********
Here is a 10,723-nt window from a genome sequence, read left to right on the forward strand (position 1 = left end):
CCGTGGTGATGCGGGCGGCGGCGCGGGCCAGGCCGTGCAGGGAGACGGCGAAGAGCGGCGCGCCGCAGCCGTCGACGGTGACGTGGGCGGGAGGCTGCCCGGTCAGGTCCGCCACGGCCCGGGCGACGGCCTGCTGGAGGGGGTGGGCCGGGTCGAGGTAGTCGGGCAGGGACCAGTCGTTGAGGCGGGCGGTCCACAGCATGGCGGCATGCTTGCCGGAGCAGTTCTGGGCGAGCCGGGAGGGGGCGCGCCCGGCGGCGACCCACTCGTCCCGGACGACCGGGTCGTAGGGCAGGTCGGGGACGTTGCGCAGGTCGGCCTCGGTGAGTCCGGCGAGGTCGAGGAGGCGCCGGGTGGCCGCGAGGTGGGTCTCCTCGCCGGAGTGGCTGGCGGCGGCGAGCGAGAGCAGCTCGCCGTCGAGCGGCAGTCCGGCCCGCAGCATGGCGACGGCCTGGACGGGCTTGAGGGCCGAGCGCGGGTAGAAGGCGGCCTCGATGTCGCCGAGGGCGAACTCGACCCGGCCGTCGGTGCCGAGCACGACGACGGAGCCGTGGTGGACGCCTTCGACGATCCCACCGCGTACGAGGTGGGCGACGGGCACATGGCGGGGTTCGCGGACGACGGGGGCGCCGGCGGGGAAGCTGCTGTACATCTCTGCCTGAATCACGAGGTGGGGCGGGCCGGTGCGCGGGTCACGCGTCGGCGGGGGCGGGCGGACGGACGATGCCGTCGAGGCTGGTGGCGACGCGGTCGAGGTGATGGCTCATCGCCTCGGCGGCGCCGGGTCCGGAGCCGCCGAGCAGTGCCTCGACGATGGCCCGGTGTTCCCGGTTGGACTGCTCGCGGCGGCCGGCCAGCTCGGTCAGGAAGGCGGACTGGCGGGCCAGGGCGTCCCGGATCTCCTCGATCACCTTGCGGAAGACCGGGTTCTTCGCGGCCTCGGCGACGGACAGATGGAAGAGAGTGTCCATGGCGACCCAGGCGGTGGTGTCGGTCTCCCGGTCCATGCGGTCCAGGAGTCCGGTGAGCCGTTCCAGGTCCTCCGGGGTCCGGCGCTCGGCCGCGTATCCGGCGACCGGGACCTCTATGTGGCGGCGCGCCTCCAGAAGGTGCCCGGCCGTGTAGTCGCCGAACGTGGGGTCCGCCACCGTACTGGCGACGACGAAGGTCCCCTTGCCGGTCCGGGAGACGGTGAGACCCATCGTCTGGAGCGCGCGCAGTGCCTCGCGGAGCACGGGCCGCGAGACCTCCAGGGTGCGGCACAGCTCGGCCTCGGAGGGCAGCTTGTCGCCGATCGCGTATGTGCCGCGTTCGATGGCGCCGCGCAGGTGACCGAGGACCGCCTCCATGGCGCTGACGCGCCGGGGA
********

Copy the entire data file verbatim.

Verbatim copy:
Here is a 10,723-nt window from a genome sequence, read left to right on the forward strand (position 1 = left end):
CCGTGGTGATGCGGGCGGCGGCGCGGGCCAGGCCGTGCAGGGAGACGGCGAAGAGCGGCGCGCCGCAGCCGTCGACGGTGACGTGGGCGGGAGGCTGCCCGGTCAGGTCCGCCACGGCCCGGGCGACGGCCTGCTGGAGGGGGTGGGCCGGGTCGAGGTAGTCGGGCAGGGACCAGTCGTTGAGGCGGGCGGTCCACAGCATGGCGGCATGCTTGCCGGAGCAGTTCTGGGCGAGCCGGGAGGGGGCGCGCCCGGCGGCGACCCACTCGTCCCGGACGACCGGGTCGTAGGGCAGGTCGGGGACGTTGCGCAGGTCGGCCTCGGTGAGTCCGGCGAGGTCGAGGAGGCGCCGGGTGGCCGCGAGGTGGGTCTCCTCGCCGGAGTGGCTGGCGGCGGCGAGCGAGAGCAGCTCGCCGTCGAGCGGCAGTCCGGCCCGCAGCATGGCGACGGCCTGGACGGGCTTGAGGGCCGAGCGCGGGTAGAAGGCGGCCTCGATGTCGCCGAGGGCGAACTCGACCCGGCCGTCGGTGCCGAGCACGACGACGGAGCCGTGGTGGACGCCTTCGACGATCCCACCGCGTACGAGGTGGGCGACGGGCACATGGCGGGGTTCGCGGACGACGGGGGCGCCGGCGGGGAAGCTGCTGTACATCTCTGCCTGAATCACGAGGTGGGGCGGGCCGGTGCGCGGGTCACGCGTCGGCGGGGGCGGGCGGACGGACGATGCCGTCGAGGCTGGTGGCGACGCGGTCGAGGTGATGGCTCATCGCCTCGGCGGCGCCGGGTCCGGAGCCGCCGAGCAGTGCCTCGACGATGGCCCGGTGTTCCCGGTTGGACTGCTCGCGGCGGCCGGCCAGCTCGGTCAGGAAGGCGGACTGGCGGGCCAGGGCGTCCCGGATCTCCTCGATCACCTTGCGGAAGACCGGGTTCTTCGCGGCCTCGGCGACGGACAGATGGAAGAGAGTGTCCATGGCGACCCAGGCGGTGGTGTCGGTCTCCCGGTCCATGCGGTCCAGGAGTCCGGTGAGCCGTTCCAGGTCCTCCGGGGTCCGGCGCTCGGCCGCGTATCCGGCGACCGGGACCTCTATGTGGCGGCGCGCCTCCAGAAGGTGCCCGGCCGTGTAGTCGCCGAACGTGGGGTCCGCCACCGTACTGGCGACGACGAAGGTCCCCTTGCCGGTCCGGGAGACGGTGAGACCCATCGTCTGGAGCGCGCGCAGTGCCTCGCGGAGCACGGGCCGCGAGACCTCCAGGGTGCGGCACAGCTCGGCCTCGGAGGGCAGCTTGTCGCCGATCGCGTATGTGCCGCGTTCGATGGCGCCGCGCAGGTGACCGAGGACCGCCTCCATGGCGCTGACGCGCCGGGGA